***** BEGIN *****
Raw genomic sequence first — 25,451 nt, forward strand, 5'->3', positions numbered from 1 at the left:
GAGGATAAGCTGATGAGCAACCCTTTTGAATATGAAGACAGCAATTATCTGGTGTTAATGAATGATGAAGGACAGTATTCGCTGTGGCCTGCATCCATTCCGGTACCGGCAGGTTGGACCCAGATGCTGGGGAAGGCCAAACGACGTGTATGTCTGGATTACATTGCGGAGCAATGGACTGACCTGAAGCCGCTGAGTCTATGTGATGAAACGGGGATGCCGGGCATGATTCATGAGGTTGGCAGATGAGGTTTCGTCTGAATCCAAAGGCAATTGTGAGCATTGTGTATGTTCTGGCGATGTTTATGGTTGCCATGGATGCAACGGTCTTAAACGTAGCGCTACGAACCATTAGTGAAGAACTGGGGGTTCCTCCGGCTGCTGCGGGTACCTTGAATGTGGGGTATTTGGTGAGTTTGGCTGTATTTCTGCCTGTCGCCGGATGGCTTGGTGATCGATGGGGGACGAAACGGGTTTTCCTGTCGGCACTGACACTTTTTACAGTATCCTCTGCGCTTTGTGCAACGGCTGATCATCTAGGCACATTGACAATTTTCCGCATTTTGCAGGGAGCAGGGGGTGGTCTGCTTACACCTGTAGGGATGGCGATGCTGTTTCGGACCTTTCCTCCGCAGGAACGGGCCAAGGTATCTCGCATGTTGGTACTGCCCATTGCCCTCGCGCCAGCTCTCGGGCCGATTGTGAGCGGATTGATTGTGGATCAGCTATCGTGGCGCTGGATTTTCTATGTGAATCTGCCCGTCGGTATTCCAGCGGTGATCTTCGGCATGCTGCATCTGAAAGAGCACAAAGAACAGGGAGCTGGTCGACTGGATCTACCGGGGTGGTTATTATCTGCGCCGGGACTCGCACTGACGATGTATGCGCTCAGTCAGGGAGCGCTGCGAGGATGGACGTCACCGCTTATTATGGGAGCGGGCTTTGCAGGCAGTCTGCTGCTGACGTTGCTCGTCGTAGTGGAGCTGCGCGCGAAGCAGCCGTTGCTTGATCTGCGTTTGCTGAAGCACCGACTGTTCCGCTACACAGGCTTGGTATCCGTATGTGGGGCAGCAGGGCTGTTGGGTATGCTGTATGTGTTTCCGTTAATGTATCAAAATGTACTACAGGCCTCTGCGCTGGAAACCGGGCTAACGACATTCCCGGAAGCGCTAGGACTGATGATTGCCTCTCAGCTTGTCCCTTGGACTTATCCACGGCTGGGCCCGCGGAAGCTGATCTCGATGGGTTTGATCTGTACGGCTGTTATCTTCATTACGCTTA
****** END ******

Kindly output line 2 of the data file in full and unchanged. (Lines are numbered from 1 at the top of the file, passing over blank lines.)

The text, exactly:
GAGGATAAGCTGATGAGCAACCCTTTTGAATATGAAGACAGCAATTATCTGGTGTTAATGAATGATGAAGGACAGTATTCGCTGTGGCCTGCATCCATTCCGGTACCGGCAGGTTGGACCCAGATGCTGGGGAAGGCCAAACGACGTGTATGTCTGGATTACATTGCGGAGCAATGGACTGACCTGAAGCCGCTGAGTCTATGTGATGAAACGGGGATGCCGGGCATGATTCATGAGGTTGGCAGATGAGGTTTCGTCTGAATCCAAAGGCAATTGTGAGCATTGTGTATGTTCTGGCGATGTTTATGGTTGCCATGGATGCAACGGTCTTAAACGTAGCGCTACGAACCATTAGTGAAGAACTGGGGGTTCCTCCGGCTGCTGCGGGTACCTTGAATGTGGGGTATTTGGTGAGTTTGGCTGTATTTCTGCCTGTCGCCGGATGGCTTGGTGATCGATGGGGGACGAAACGGGTTTTCCTGTCGGCACTGACACTTTTTACAGTATCCTCTGCGCTTTGTGCAACGGCTGATCATCTAGGCACATTGACAATTTTCCGCATTTTGCAGGGAGCAGGGGGTGGTCTGCTTACACCTGTAGGGATGGCGATGCTGTTTCGGACCTTTCCTCCGCAGGAACGGGCCAAGGTATCTCGCATGTTGGTACTGCCCATTGCCCTCGCGCCAGCTCTCGGGCCGATTGTGAGCGGATTGATTGTGGATCAGCTATCGTGGCGCTGGATTTTCTATGTGAATCTGCCCGTCGGTATTCCAGCGGTGATCTTCGGCATGCTGCATCTGAAAGAGCACAAAGAACAGGGAGCTGGTCGACTGGATCTACCGGGGTGGTTATTATCTGCGCCGGGACTCGCACTGACGATGTATGCGCTCAGTCAGGGAGCGCTGCGAGGATGGACGTCACCGCTTATTATGGGAGCGGGCTTTGCAGGCAGTCTGCTGCTGACGTTGCTCGTCGTAGTGGAGCTGCGCGCGAAGCAGCCGTTGCTTGATCTGCGTTTGCTGAAGCACCGACTGTTCCGCTACACAGGCTTGGTATCCGTATGTGGGGCAGCAGGGCTGTTGGGTATGCTGTATGTGTTTCCGTTAATGTATCAAAATGTACTACAGGCCTCTGCGCTGGAAACCGGGCTAACGACATTCCCGGAAGCGCTAGGACTGATGATTGCCTCTCAGCTTGTCCCTTGGACTTATCCACGGCTGGGCCCGCGGAAGCTGATCTCGATGGGTTTGATCTGTACGGCTGTTATCTTCATTACGCTTA